I regularly receive emails from readers who feel that the AQL tables push them to inspect too many samples.
First, a warning: if you need to be 95% confident in an inspection’s findings, it is surprising how many samples you should check. You should not follow your gut feelings, but rather cold statistics.
If you feel you should decrease the number of samples you check, there are basically two ways to do this and still follow the commonly-accepted standards such as ISO 2859-1.
1. At the product level: decrease the level
You can follow level I or S-3, for example, instead of level II. It means you accept to take a higher risk of not detecting quality issues.
An inspection in a lower level is only useful in catching very widespread problems. It is justified if you are mostly afraid of problems regarding the components, or if your products are made by machines (and any quality issue is visible on many products).
You can refere to What is an inspection level? for more details.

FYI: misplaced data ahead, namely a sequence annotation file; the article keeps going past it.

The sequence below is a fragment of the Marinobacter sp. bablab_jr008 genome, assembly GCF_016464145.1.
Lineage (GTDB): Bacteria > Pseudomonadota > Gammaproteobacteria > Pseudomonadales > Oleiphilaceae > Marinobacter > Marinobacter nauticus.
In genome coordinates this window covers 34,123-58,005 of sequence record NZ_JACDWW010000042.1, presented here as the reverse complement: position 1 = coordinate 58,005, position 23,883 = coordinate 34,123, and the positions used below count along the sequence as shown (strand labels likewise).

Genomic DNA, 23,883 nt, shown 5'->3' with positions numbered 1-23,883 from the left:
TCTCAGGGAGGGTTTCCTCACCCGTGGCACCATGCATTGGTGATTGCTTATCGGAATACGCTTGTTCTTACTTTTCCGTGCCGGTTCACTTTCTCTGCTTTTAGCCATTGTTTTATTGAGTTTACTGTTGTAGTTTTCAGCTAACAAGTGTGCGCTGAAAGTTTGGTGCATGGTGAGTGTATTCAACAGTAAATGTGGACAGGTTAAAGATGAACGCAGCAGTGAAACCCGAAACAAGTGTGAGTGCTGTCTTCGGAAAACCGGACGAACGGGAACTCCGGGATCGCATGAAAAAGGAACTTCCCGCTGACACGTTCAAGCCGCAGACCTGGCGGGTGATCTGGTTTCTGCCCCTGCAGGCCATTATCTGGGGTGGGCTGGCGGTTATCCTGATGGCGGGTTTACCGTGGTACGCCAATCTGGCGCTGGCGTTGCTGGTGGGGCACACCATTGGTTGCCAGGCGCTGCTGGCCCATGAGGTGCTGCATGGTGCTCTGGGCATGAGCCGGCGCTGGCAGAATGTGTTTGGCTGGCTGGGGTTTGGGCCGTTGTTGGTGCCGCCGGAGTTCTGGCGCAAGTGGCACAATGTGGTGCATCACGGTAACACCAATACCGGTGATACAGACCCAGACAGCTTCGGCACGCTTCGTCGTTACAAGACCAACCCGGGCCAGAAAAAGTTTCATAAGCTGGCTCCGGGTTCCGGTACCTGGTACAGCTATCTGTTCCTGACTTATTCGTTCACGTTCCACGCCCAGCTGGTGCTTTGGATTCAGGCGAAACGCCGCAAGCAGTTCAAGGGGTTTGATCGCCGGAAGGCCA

2. At the supplier level: decrease the severity
The ISO 2859-1 standard actually gives a method to switching from normal severity to reduced severity, when a factory gets to a certain score.
If you want to follow this rigorous process, here are some excerpts from the ISO 2859-1 standard:
Normal inspection shall be carried out at the start of inspection, unless otherwise directed by the responsible authority.
When normal inspection is being carried out, reduced inspection shall be implemented provided that all of the following conditions are satisfied:
- the current value of the switching score (see 188.8.131.52) is at least 30;
- and production is at a steady rate;
- and reduced inspection is considered desirable by the responsible authority.
The calculation of the switching score shall be initiated at the start of normal inspection unless otherwise specified by the responsible authority.
The switching score shall be set at zero at the start and updated following the inspection of each subsequent lot on original normal inspection.
- when the acceptance number is 2 or more, add 3 to the switching score if the lot would have been accepted if the AQL had been one step tighter; otherwise reset the switching score to zero;
- when the acceptance number is 0 or 1, add 2 to the switching score if the lot is accepted; otherwise reset the switching score to zero.
Oh, and don’t forget… The score changes and you switch back to normal severity in any of these cases:
- a lot is not accepted; or
- production becomes irregular or delayed; or
- other conditions warrant that normal inspection shall be re-instated